Hypotheses It is hypothesized that those subjects who receive spinal manipulation in addition to shoulder mobilization and exercise will achieve greater improvements in range of motion, pain, function and fear avoidance beliefs at two weeks following treatment conclusion, at 4 weeks following treatment conclusion, and at discharge when compared to the subjects who did not receive the spinal manipulation.

Detailed Description

Study TypeInterventional
Study PhaseN/A
Estimated Enrollment
20
Allocation
Randomized
Interventional Model
Parallel Assignment
Masking
Single
Primary Purpose
Treatment
Conditions
Subacromial Impingement Syndrome
Target Follow-Up Duration N/A
Biospecimen:
N/A
Sampling MethodN/A
Study PopulationN/A
Intervention
Other: thoracic mobilization & shoulder mobilization & exercise

Other Names
Other: shoulder mobilization & exercise

Other Names
Study Groups/Cohorts
Thoracic Mobilization
thoracic mobilization in addition to shoulder mobilization plus exercise

exercise only
shoulder mobilization plus exercise alone

Study Arms
Active Comparator exercise only
shoulder mobilization plus exercise alone
Other : shoulder mobilization & exercise

Experimental Thoracic Mobilization
thoracic mobilization in addition to shoulder mobilization plus exercise
Other : thoracic mobilization & shoulder mobilization & exercise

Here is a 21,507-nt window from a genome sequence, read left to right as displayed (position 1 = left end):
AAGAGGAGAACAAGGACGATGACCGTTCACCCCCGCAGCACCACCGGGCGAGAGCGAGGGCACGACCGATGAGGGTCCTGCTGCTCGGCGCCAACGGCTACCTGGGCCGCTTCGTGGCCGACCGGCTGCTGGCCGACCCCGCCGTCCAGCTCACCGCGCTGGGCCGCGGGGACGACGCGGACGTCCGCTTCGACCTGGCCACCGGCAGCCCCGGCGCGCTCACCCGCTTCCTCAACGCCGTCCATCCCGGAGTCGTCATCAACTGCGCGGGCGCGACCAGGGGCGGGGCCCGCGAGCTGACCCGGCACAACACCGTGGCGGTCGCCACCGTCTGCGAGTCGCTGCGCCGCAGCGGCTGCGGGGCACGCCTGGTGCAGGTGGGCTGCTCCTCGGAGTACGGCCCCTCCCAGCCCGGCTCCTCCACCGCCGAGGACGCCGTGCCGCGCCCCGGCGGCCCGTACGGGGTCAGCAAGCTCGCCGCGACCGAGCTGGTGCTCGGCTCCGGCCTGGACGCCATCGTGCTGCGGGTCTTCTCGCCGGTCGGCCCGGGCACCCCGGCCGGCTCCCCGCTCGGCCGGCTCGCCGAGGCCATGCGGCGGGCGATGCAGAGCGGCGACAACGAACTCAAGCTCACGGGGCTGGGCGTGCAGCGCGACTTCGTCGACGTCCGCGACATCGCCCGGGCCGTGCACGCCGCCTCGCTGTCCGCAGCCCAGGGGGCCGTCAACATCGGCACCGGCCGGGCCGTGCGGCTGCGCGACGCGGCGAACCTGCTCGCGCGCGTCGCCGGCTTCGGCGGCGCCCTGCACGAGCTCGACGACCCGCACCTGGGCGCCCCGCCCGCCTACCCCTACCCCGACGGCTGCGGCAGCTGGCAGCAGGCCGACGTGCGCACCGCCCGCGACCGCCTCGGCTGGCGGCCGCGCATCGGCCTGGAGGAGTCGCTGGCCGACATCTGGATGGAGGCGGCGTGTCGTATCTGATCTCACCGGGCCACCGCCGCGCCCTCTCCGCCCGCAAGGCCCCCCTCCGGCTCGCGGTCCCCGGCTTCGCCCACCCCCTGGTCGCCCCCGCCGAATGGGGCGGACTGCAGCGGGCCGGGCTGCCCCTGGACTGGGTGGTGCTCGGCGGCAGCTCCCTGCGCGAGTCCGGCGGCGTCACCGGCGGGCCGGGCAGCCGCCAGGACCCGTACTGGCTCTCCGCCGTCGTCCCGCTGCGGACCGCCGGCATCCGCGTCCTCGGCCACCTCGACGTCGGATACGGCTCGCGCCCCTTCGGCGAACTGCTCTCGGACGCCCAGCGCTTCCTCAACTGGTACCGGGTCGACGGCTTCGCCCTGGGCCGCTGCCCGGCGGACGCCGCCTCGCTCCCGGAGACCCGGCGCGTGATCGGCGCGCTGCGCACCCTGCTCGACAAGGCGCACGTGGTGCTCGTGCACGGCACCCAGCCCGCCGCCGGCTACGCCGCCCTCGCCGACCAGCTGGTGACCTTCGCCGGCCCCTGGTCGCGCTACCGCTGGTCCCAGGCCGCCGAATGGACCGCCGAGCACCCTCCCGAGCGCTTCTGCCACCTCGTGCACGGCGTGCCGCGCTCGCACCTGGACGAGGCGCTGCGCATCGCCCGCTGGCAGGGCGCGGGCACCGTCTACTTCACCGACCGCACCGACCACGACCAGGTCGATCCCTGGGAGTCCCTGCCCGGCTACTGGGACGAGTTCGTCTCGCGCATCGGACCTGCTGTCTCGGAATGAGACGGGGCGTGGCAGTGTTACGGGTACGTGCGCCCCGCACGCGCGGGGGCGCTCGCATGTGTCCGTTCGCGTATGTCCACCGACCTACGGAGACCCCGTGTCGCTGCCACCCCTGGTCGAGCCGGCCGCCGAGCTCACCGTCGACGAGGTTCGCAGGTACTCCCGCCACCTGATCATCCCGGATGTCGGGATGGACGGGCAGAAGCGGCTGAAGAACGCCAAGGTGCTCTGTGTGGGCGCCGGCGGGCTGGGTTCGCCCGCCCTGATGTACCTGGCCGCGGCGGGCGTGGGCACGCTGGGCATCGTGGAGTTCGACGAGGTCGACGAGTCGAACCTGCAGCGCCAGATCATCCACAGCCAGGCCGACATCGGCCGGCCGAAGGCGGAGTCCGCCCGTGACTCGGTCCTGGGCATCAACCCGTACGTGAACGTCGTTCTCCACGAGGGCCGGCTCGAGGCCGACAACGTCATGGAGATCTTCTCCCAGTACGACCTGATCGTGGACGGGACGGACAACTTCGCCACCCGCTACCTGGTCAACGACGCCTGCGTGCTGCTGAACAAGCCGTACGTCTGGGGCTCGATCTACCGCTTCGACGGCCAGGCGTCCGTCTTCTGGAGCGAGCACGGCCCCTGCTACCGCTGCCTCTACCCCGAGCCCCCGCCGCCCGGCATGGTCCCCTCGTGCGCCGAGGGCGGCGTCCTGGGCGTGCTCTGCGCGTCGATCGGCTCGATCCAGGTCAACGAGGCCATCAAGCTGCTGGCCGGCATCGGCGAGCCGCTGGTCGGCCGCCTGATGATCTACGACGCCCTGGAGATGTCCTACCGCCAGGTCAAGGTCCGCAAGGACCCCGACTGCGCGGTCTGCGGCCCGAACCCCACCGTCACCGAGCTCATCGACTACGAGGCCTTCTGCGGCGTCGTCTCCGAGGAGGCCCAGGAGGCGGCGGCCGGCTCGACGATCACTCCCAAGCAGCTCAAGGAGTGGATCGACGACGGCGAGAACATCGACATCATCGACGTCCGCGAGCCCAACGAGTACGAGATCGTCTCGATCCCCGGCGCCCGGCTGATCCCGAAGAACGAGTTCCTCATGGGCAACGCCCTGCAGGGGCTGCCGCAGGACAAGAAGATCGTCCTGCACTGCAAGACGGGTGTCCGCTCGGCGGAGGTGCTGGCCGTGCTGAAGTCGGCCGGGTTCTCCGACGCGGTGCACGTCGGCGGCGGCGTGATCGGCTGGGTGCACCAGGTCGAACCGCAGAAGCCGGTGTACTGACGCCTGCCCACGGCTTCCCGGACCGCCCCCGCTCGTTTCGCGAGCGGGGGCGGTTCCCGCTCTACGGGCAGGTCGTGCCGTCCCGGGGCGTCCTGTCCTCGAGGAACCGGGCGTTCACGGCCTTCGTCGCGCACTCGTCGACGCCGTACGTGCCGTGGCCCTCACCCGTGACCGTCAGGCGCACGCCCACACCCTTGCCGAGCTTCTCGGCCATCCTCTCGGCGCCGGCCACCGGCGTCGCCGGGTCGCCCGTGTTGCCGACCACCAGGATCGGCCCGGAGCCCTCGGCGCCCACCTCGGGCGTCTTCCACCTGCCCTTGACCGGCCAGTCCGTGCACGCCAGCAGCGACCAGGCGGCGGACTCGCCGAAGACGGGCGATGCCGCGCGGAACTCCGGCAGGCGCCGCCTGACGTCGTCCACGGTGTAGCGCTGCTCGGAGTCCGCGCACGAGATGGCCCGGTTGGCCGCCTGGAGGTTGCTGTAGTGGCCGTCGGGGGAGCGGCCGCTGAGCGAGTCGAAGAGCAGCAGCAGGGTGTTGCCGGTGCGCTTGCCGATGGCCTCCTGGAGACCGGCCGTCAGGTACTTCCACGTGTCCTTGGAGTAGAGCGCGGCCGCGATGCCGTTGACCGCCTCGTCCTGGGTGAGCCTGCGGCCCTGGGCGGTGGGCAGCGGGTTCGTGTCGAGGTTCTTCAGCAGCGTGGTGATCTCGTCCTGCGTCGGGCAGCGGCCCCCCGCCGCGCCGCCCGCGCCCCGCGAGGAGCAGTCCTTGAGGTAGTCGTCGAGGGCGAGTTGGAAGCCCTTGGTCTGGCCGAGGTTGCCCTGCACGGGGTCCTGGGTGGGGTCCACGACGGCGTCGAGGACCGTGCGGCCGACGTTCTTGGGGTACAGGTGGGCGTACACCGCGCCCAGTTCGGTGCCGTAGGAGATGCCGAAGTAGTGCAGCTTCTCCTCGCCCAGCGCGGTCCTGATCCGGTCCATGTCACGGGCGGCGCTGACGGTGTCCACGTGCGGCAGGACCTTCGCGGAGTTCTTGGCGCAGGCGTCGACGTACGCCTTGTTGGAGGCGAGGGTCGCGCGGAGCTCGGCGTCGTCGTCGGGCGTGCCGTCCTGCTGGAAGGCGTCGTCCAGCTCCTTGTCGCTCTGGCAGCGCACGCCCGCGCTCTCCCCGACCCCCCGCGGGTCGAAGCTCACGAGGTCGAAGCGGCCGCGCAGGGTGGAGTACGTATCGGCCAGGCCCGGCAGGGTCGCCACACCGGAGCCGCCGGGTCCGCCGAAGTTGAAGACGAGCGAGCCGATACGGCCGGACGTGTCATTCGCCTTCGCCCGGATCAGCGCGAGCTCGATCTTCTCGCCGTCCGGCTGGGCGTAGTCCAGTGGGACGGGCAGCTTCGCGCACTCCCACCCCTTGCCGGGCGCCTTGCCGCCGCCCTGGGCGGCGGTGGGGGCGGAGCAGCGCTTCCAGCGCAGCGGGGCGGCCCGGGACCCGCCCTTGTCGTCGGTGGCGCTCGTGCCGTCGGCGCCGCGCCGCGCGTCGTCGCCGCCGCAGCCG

Experimental Thoracic Mobilization
thoracic mobilization in addition to shoulder mobilization plus exercise
Other : shoulder mobilization & exercise

Arm Intervention/Treatment
Active Comparator exercise only
shoulder mobilization plus exercise alone
Other : shoulder mobilization & exercise
Experimental Thoracic Mobilization
thoracic mobilization in addition to shoulder mobilization plus exercise
Other : thoracic mobilization & shoulder mobilization & exercise
Experimental Thoracic Mobilization
thoracic mobilization in addition to shoulder mobilization plus exercise
Other : shoulder mobilization & exercise

Recruitment Information

Recruitment Status:Completed
Enrollment20
Completion DateN/A
Eligibility Criteria: Inclusion Criteria:
- To be eligible, participants must meet the clinical prediction rule for unilateral subacromial shoulder impingement including: a) positive Hawkins-Kennedy impingement sign, b) positive painful arc sign, and c) weakness in external rotation with the arm at the side

Exclusion Criteria:
- Individuals with contraindications to treatment with mobilization and manipulation (Appendix A) will be excluded
GenderAll
Age18 Years to 50 Years
Accepts Healthy VolunteersNo
Contacts
Not Available
Listed Location Countries
United States

Administrative Information

NCT Number:NCT01753271
Other Study ID Numbers
201208-122
Has Data Monitoring CommitteeNo
U.S. FDA-regulated Product Studies a U.S. FDA-regulated Drug Product: No
Studies a U.S. FDA-regulated Device Product: No
Device Product Not Approved or Cleared by U.S. FDA: No
IPD Sharing Statement
Not Available
Responsible Party,
Study Sponsor
High Point University
Collaborators
University of Illinois at Chicago
Walsh University
Investigators
Principal Investigator
Alexis A Wright, Phd
High Point University